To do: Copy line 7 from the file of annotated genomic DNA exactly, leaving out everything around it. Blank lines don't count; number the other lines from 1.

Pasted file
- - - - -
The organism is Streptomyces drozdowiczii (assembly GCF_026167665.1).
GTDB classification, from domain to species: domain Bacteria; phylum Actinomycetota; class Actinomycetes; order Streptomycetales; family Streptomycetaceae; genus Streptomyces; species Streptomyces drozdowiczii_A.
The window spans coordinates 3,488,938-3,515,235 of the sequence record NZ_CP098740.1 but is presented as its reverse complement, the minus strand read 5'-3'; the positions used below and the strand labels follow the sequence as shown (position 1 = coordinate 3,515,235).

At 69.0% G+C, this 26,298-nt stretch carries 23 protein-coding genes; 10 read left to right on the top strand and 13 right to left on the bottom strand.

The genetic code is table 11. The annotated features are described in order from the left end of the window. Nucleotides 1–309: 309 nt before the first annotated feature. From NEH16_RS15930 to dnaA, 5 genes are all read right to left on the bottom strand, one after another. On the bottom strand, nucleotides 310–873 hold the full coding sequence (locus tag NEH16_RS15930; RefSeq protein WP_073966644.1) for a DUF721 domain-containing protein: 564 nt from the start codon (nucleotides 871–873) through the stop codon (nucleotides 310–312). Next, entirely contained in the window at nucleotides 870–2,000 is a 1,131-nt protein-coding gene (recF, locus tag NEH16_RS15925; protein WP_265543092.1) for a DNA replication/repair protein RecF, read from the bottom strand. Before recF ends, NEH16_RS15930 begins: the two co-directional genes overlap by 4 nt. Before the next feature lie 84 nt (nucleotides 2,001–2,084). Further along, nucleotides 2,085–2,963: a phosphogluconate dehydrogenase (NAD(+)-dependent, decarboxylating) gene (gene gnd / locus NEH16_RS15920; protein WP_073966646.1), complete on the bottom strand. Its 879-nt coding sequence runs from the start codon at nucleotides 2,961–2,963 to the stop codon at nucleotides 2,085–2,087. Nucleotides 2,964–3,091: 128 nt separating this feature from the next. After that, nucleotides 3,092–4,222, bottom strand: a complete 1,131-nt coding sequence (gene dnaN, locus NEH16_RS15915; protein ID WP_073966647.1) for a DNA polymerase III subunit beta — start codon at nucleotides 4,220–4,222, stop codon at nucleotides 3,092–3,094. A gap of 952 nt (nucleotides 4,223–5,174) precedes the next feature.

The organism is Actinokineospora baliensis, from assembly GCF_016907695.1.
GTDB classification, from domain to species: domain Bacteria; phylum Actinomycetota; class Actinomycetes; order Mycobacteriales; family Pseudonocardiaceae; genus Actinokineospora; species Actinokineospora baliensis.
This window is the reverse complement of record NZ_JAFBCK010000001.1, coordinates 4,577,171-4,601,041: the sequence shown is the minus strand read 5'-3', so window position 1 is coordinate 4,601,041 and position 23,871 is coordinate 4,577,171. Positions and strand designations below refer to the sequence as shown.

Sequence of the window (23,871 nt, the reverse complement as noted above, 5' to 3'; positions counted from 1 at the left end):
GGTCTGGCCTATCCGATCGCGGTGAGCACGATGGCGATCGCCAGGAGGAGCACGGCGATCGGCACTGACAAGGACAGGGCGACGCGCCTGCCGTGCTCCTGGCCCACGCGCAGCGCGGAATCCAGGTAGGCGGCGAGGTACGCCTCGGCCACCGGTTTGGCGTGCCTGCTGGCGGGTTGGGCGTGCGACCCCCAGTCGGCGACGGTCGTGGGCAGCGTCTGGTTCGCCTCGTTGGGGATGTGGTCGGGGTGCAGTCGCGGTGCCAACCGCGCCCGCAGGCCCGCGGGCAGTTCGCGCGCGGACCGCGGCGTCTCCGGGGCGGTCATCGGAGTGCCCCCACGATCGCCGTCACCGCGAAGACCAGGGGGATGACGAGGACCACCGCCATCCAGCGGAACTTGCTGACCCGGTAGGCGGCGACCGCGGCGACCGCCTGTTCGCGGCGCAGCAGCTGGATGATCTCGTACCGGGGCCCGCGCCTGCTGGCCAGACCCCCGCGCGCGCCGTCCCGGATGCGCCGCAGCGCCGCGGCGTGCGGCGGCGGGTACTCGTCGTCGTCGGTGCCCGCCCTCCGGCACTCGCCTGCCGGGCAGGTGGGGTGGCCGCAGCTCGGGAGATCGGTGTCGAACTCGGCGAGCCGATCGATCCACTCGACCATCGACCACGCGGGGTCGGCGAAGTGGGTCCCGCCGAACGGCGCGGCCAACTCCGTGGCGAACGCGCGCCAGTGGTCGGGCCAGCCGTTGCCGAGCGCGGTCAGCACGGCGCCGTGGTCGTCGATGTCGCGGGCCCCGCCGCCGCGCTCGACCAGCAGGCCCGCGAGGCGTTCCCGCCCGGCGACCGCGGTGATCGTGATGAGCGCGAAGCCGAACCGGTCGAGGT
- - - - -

GTDB classification, from domain to species: domain Bacteria; phylum Actinomycetota; class Actinomycetes; order Mycobacteriales; family Pseudonocardiaceae; genus Actinokineospora; species Actinokineospora baliensis.